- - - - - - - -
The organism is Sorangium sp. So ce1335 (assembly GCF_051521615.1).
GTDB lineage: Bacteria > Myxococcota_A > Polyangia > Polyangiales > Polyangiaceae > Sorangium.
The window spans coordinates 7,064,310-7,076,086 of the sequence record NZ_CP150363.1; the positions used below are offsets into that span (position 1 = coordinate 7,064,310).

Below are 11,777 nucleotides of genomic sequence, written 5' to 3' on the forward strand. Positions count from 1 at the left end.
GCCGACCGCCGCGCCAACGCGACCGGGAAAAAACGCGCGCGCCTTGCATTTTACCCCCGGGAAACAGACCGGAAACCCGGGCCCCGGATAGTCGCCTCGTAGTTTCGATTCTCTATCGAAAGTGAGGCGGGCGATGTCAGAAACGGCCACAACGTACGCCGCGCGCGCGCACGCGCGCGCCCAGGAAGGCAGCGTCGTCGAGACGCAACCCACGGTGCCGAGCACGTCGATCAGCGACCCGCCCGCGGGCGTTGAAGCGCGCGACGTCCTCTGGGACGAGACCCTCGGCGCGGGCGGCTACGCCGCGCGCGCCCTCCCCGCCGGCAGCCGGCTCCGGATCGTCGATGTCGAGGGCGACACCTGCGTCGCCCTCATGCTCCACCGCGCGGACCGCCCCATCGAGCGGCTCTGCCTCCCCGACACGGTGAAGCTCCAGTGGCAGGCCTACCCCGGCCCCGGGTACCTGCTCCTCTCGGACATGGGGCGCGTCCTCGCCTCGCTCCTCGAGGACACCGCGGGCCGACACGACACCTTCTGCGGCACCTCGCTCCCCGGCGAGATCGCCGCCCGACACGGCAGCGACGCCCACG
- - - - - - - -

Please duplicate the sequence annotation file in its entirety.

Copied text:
The organism is Sorangium sp. So ce1335 (assembly GCF_051521615.1).
GTDB lineage: Bacteria > Myxococcota_A > Polyangia > Polyangiales > Polyangiaceae > Sorangium.
The window spans coordinates 7,064,310-7,076,086 of the sequence record NZ_CP150363.1; the positions used below are offsets into that span (position 1 = coordinate 7,064,310).

Below are 11,777 nucleotides of genomic sequence, written 5' to 3' on the forward strand. Positions count from 1 at the left end.
GCCGACCGCCGCGCCAACGCGACCGGGAAAAAACGCGCGCGCCTTGCATTTTACCCCCGGGAAACAGACCGGAAACCCGGGCCCCGGATAGTCGCCTCGTAGTTTCGATTCTCTATCGAAAGTGAGGCGGGCGATGTCAGAAACGGCCACAACGTACGCCGCGCGCGCGCACGCGCGCGCCCAGGAAGGCAGCGTCGTCGAGACGCAACCCACGGTGCCGAGCACGTCGATCAGCGACCCGCCCGCGGGCGTTGAAGCGCGCGACGTCCTCTGGGACGAGACCCTCGGCGCGGGCGGCTACGCCGCGCGCGCCCTCCCCGCCGGCAGCCGGCTCCGGATCGTCGATGTCGAGGGCGACACCTGCGTCGCCCTCATGCTCCACCGCGCGGACCGCCCCATCGAGCGGCTCTGCCTCCCCGACACGGTGAAGCTCCAGTGGCAGGCCTACCCCGGCCCCGGGTACCTGCTCCTCTCGGACATGGGGCGCGTCCTCGCCTCGCTCCTCGAGGACACCGCGGGCCGACACGACACCTTCTGCGGCACCTCGCTCCCCGGCGAGATCGCCGCCCGACACGGCAGCGACGCCCACG